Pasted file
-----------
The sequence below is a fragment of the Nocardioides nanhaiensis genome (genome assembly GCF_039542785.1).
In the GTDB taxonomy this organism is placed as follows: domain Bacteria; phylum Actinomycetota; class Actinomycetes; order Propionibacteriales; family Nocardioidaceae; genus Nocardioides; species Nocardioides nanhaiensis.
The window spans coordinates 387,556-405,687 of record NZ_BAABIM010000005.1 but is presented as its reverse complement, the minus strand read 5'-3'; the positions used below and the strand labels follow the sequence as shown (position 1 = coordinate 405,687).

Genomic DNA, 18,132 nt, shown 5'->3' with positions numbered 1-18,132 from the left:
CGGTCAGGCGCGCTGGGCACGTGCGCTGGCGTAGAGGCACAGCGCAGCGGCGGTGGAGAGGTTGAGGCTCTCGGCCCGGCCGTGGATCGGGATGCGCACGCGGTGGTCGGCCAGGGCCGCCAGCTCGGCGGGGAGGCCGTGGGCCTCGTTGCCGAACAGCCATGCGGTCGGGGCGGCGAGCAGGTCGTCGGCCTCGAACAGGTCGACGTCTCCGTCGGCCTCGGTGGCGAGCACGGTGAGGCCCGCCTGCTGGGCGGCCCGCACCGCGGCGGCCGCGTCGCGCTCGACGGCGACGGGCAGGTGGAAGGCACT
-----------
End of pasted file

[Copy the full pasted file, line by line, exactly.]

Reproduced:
The sequence below is a fragment of the Nocardioides nanhaiensis genome (genome assembly GCF_039542785.1).
In the GTDB taxonomy this organism is placed as follows: domain Bacteria; phylum Actinomycetota; class Actinomycetes; order Propionibacteriales; family Nocardioidaceae; genus Nocardioides; species Nocardioides nanhaiensis.
The window spans coordinates 387,556-405,687 of record NZ_BAABIM010000005.1 but is presented as its reverse complement, the minus strand read 5'-3'; the positions used below and the strand labels follow the sequence as shown (position 1 = coordinate 405,687).

Genomic DNA, 18,132 nt, shown 5'->3' with positions numbered 1-18,132 from the left:
CGGTCAGGCGCGCTGGGCACGTGCGCTGGCGTAGAGGCACAGCGCAGCGGCGGTGGAGAGGTTGAGGCTCTCGGCCCGGCCGTGGATCGGGATGCGCACGCGGTGGTCGGCCAGGGCCGCCAGCTCGGCGGGGAGGCCGTGGGCCTCGTTGCCGAACAGCCATGCGGTCGGGGCGGCGAGCAGGTCGTCGGCCTCGAACAGGTCGACGTCTCCGTCGGCCTCGGTGGCGAGCACGGTGAGGCCCGCCTGCTGGGCGGCCCGCACCGCGGCGGCCGCGTCGCGCTCGACGGCGACGGGCAGGTGGAAGGCACT